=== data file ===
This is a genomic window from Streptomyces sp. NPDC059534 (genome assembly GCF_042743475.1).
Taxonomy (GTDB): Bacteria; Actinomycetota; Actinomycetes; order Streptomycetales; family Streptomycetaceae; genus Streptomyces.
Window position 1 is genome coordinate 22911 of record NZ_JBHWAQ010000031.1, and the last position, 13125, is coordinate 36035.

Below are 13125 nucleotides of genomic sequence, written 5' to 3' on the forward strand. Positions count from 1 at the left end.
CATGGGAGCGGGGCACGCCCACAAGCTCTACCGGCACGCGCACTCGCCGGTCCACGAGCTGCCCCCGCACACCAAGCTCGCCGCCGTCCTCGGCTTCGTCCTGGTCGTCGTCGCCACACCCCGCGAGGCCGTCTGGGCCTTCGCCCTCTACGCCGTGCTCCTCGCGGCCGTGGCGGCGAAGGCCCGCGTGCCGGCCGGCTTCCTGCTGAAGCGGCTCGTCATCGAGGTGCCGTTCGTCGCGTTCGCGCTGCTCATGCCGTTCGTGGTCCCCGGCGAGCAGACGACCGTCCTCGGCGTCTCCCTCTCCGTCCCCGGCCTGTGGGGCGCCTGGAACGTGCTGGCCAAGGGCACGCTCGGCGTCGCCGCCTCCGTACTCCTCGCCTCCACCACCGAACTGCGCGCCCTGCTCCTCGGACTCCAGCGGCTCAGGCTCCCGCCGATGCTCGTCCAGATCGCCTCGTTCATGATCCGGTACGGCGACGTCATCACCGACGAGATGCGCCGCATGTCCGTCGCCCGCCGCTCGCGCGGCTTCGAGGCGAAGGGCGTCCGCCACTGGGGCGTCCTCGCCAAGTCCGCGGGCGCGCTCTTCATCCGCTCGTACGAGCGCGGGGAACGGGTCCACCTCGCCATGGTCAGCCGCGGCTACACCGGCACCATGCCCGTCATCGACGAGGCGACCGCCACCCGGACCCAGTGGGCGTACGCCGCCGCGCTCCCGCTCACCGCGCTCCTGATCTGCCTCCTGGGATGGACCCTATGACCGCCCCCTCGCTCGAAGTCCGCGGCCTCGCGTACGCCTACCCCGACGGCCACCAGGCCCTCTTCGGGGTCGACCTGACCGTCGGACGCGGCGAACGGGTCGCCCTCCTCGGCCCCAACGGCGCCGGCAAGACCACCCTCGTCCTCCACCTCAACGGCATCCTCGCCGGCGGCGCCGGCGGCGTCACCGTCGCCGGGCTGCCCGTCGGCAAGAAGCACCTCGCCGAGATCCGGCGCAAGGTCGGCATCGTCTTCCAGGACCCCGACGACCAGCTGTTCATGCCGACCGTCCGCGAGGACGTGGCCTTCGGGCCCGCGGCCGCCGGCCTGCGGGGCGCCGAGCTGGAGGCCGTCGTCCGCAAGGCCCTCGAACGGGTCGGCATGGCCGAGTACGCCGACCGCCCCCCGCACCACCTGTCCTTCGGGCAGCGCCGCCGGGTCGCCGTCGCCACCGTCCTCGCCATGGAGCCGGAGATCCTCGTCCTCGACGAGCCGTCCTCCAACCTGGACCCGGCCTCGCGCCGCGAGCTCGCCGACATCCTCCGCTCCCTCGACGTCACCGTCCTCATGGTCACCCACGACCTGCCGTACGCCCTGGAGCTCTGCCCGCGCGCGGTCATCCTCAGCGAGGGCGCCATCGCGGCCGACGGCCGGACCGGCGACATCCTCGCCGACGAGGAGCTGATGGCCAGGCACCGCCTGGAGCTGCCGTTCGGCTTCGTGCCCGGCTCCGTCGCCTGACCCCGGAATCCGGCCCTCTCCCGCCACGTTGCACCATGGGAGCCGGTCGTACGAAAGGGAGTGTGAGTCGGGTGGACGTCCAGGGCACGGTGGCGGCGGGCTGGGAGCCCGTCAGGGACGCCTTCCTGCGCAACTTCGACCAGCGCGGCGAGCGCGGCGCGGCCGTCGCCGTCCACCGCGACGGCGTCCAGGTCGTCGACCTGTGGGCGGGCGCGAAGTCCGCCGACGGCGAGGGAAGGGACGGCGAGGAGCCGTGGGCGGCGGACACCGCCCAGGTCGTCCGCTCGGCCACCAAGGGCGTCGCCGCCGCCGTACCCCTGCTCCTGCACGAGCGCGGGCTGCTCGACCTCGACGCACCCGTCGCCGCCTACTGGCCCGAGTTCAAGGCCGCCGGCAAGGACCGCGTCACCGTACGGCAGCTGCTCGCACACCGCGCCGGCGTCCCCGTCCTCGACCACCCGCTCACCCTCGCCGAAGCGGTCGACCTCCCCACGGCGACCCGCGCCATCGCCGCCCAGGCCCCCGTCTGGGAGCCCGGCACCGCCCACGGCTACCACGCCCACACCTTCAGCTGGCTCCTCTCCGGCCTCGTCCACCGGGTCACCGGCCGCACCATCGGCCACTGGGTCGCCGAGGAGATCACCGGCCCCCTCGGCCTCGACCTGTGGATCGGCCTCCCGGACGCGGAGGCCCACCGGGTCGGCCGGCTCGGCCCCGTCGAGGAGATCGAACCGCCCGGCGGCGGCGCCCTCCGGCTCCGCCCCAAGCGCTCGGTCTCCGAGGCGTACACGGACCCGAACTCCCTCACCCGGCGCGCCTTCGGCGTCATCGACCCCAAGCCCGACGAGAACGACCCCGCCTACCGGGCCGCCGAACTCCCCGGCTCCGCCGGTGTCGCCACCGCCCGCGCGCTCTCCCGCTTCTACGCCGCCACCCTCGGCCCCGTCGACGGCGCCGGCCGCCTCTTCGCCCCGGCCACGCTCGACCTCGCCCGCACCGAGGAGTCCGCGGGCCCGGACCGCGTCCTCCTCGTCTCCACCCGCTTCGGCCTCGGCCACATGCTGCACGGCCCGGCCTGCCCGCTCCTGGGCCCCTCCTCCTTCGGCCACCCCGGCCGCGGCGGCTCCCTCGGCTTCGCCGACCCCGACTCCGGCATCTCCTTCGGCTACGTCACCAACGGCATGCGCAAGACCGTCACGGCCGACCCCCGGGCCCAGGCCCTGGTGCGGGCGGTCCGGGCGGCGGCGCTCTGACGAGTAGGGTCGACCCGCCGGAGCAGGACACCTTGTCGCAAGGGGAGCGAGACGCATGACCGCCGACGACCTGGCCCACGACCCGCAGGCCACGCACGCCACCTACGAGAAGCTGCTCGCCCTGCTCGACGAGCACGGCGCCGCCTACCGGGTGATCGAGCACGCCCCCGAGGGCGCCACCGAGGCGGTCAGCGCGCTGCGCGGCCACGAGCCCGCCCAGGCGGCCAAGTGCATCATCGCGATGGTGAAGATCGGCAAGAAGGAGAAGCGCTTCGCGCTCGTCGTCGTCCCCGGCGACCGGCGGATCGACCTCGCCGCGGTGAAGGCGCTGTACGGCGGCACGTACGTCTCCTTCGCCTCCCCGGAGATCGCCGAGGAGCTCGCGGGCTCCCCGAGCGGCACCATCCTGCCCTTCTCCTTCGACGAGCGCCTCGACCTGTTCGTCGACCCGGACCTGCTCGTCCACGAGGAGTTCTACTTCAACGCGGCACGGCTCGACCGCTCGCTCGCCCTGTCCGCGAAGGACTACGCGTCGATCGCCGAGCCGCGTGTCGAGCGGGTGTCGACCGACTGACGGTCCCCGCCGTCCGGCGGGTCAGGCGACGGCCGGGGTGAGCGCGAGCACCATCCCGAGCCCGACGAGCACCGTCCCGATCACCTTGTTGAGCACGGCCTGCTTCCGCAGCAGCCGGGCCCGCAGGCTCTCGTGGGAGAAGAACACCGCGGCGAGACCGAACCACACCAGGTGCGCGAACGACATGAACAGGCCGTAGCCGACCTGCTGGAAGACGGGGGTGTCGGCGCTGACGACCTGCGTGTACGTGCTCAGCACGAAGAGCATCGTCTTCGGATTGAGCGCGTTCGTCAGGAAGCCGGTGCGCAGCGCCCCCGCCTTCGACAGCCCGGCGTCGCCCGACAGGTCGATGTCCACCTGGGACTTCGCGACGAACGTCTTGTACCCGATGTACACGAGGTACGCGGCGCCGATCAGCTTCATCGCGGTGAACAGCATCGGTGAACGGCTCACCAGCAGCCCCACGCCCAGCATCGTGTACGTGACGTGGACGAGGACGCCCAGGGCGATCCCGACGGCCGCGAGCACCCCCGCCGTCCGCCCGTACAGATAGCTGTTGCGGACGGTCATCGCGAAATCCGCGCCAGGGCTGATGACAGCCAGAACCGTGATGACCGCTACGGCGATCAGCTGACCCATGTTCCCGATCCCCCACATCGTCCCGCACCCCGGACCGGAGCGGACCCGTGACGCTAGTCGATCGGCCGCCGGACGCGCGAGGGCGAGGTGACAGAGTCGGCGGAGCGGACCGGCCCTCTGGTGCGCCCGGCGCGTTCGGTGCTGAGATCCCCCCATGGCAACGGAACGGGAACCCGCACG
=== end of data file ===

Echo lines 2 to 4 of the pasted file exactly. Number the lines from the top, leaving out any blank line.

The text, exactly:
Taxonomy (GTDB): Bacteria; Actinomycetota; Actinomycetes; order Streptomycetales; family Streptomycetaceae; genus Streptomyces.
Window position 1 is genome coordinate 22911 of record NZ_JBHWAQ010000031.1, and the last position, 13125, is coordinate 36035.

Below are 13125 nucleotides of genomic sequence, written 5' to 3' on the forward strand. Positions count from 1 at the left end.